ACL injuries are common sports-related knee injuries. Definitive treatment is either non-surgical, primarily a structured exercise programme, or surgical, typically ACL reconstruction followed by a structured exercise programme. ACL reconstruction, which has superseded surgical repair of the ACL, involves the replacement of the ACL by a tendon graft that is often extracted from the patient's leg. In 2006, about 130,000 ACL reconstructions were carried out in the USA alone, and trends show increasing surgery, particularly in adolescents.[7] In contrast to the relatively abundant literature on different approaches to ACL reconstruction, a new Cochrane Review found just one trial comparing ACL reconstruction plus rehabilitation versus rehabilitation alone.[2] This reported the results of 121 young adults with acute ACL injuries. Many of the participants had other knee injuries (e.g. meniscal tears) that were treated surgically.[8] The need for surgery (concurrent or separate) for these concomitant injuries in both groups is the first lapse from a pure surgery versus non-surgery study design. However, the main deviation, built into the study design, was a formal option for subsequent (delayed) ACL reconstruction in the non-surgical group if chosen by the participant and provided prespecified criteria relating to knee instability were met. This can be considered as a formal recognition of a potential clinical sequel of failed conservative treatment; ACL reconstruction is often performed for chronic knee instability related to 'ACL insufficiency'.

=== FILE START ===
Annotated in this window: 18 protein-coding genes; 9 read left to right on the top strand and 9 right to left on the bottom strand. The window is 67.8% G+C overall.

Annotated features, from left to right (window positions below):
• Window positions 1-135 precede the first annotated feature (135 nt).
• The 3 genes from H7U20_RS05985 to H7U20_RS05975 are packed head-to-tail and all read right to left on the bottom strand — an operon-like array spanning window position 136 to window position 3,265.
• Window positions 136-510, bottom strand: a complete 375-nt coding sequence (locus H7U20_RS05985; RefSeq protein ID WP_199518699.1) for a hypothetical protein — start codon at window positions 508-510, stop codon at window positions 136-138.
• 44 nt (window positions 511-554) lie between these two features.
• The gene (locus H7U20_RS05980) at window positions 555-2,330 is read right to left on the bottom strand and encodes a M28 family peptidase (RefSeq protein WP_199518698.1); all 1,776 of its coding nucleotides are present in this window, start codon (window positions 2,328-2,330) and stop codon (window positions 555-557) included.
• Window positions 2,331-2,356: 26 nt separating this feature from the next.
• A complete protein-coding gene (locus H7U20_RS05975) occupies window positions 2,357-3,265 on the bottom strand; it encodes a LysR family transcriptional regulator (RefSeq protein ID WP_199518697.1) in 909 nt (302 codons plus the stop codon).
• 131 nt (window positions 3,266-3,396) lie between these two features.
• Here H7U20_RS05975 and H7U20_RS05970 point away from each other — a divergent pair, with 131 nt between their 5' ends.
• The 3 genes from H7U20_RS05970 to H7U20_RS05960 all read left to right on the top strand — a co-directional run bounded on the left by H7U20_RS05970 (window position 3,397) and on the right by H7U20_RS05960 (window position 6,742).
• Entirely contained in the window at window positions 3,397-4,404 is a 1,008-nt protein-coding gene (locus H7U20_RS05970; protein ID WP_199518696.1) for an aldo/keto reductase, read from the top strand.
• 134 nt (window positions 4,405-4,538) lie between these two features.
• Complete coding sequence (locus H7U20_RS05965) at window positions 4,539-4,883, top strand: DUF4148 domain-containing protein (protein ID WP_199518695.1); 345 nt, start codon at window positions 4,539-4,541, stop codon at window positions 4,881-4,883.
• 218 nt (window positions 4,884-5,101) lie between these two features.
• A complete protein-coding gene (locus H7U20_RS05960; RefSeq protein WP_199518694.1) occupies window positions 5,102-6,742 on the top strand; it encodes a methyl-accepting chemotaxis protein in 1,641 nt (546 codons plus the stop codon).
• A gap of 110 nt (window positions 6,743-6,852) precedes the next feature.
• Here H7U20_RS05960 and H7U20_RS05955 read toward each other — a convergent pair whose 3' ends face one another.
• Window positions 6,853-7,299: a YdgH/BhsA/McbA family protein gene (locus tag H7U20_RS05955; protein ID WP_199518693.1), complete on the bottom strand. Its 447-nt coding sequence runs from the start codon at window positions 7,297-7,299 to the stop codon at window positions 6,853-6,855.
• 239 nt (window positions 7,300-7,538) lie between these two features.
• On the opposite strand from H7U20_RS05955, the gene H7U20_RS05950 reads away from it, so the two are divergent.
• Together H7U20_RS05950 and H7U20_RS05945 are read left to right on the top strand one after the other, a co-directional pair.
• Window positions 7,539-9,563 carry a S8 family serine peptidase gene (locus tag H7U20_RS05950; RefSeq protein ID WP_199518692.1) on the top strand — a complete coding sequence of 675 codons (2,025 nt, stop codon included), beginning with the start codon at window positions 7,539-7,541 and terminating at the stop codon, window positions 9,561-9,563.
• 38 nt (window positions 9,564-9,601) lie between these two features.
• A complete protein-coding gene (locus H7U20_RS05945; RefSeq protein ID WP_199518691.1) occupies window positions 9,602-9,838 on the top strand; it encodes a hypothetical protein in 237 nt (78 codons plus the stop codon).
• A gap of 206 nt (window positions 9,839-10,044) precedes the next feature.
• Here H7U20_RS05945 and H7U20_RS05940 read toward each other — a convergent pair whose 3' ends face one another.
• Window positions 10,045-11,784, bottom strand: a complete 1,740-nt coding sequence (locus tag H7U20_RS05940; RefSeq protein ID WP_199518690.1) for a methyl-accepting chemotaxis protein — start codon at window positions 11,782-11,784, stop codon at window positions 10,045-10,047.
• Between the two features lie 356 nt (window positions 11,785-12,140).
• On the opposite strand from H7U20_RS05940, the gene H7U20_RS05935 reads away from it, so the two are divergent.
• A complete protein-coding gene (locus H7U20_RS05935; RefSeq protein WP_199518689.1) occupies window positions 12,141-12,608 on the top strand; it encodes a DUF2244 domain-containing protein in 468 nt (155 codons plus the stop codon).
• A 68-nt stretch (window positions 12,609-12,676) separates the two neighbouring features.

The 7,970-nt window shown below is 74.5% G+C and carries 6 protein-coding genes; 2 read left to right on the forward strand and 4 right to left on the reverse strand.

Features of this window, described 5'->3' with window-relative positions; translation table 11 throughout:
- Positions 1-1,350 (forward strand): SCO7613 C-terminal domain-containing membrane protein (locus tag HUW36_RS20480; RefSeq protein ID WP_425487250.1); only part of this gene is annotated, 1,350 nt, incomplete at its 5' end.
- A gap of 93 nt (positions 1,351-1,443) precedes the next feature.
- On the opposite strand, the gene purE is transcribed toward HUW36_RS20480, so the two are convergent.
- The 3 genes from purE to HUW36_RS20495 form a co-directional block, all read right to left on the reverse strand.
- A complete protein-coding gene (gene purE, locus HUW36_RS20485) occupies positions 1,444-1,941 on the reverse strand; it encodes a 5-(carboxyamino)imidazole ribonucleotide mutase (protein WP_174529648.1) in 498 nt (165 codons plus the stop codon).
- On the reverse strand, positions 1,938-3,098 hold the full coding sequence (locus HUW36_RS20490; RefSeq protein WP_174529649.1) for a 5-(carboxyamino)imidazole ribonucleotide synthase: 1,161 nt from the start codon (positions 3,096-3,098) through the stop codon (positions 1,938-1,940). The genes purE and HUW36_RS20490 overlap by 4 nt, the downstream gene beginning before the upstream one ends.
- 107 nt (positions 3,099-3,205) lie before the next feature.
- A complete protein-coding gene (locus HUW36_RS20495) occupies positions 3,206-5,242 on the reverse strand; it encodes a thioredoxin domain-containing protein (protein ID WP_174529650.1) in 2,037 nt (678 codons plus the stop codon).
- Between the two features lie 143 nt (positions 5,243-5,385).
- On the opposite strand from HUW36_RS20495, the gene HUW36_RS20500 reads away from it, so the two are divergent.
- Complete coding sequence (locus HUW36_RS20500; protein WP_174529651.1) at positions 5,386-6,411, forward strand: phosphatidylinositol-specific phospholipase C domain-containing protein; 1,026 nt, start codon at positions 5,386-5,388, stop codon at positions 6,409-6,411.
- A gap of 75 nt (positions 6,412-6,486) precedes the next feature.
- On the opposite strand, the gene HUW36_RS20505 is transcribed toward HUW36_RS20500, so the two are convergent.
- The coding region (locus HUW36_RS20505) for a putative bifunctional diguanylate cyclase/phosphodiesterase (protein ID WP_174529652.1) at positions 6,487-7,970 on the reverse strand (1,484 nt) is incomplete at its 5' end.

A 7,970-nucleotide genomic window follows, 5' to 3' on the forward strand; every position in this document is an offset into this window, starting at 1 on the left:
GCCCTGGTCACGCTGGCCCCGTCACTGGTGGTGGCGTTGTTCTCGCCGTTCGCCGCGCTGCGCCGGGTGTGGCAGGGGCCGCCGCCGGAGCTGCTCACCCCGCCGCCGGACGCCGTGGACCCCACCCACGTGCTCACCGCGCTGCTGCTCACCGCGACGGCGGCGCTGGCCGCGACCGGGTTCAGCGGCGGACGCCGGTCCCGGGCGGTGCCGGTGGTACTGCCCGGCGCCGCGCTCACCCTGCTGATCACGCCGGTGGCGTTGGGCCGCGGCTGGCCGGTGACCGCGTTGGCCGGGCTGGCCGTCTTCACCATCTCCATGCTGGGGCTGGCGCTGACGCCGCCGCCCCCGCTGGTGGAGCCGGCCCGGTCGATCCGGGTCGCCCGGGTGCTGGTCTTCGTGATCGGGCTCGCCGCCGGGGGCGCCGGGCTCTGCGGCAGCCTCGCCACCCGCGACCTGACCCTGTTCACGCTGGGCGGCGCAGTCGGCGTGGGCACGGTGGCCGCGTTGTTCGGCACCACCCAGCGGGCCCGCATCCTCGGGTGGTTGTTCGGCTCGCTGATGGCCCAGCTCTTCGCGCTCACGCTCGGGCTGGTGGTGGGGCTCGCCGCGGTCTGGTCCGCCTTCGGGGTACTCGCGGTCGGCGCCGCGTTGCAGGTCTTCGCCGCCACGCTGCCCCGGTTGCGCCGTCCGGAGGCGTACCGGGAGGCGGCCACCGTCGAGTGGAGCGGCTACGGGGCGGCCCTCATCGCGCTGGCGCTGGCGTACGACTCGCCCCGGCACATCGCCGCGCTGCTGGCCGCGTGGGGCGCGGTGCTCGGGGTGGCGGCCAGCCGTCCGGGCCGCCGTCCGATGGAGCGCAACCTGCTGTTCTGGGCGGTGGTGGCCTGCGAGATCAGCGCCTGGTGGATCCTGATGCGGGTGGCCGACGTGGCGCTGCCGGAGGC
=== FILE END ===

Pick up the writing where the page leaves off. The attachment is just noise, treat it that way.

A related qualitative study examining the preferences of 34 trial participants indicates the tactic of deferred surgery facilitated recruitment of patients with a strong preference for surgery.[9] These participants saw the trial as a means to circumvent waiting lists, which are a common feature of publicly funded healthcare systems. As noted in this study and reported elsewhere, trial participation often occurs in the absence of participant equipoise as well as misunderstanding by clinicians of equipoise.[10] Although opting for surgery in those participants allocated surgery could be strongly influenced by their prior preference for surgery, the trial results showed no difference between the treatment groups in patient-reported outcomes of knee function. This may indicate, as shown in a trial comparing surgery versus conservative treatment for shoulder fractures, that participant preferences may not have importantly affected patient-reported outcome assessment despite the unavoidable lack of blinding.[11]

Both the reviews described here shifted away from the more exacting inclusion criteria initially implied in their scopes. This resulted in a change in the classification of injury in the first review and a move away from a strict interpretation of a surgery versus not-surgery comparison in the second review. Both changes reflect clinical reality and thus increase the applicability of the review findings.

Related Cochrane Reviews